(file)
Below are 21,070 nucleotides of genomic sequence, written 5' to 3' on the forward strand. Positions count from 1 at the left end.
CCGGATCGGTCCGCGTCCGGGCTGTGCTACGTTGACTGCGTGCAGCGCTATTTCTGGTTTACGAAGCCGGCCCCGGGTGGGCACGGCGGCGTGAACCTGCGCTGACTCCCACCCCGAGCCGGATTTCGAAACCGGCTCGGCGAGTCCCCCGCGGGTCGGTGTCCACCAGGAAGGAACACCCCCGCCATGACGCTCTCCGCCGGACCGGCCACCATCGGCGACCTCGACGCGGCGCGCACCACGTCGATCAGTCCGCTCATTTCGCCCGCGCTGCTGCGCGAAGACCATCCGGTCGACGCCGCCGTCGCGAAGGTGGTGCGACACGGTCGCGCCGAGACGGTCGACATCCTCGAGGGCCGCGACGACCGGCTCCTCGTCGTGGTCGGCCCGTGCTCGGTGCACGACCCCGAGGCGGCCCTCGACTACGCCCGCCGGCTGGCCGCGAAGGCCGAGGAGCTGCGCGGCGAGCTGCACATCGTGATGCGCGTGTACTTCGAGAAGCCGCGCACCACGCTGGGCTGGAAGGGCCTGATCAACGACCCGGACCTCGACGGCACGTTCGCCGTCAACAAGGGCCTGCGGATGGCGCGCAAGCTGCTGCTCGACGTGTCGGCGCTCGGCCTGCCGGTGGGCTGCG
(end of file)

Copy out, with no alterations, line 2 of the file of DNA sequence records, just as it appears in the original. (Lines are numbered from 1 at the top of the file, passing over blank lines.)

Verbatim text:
CCGGATCGGTCCGCGTCCGGGCTGTGCTACGTTGACTGCGTGCAGCGCTATTTCTGGTTTACGAAGCCGGCCCCGGGTGGGCACGGCGGCGTGAACCTGCGCTGACTCCCACCCCGAGCCGGATTTCGAAACCGGCTCGGCGAGTCCCCCGCGGGTCGGTGTCCACCAGGAAGGAACACCCCCGCCATGACGCTCTCCGCCGGACCGGCCACCATCGGCGACCTCGACGCGGCGCGCACCACGTCGATCAGTCCGCTCATTTCGCCCGCGCTGCTGCGCGAAGACCATCCGGTCGACGCCGCCGTCGCGAAGGTGGTGCGACACGGTCGCGCCGAGACGGTCGACATCCTCGAGGGCCGCGACGACCGGCTCCTCGTCGTGGTCGGCCCGTGCTCGGTGCACGACCCCGAGGCGGCCCTCGACTACGCCCGCCGGCTGGCCGCGAAGGCCGAGGAGCTGCGCGGCGAGCTGCACATCGTGATGCGCGTGTACTTCGAGAAGCCGCGCACCACGCTGGGCTGGAAGGGCCTGATCAACGACCCGGACCTCGACGGCACGTTCGCCGTCAACAAGGGCCTGCGGATGGCGCGCAAGCTGCTGCTCGACGTGTCGGCGCTCGGCCTGCCGGTGGGCTGCG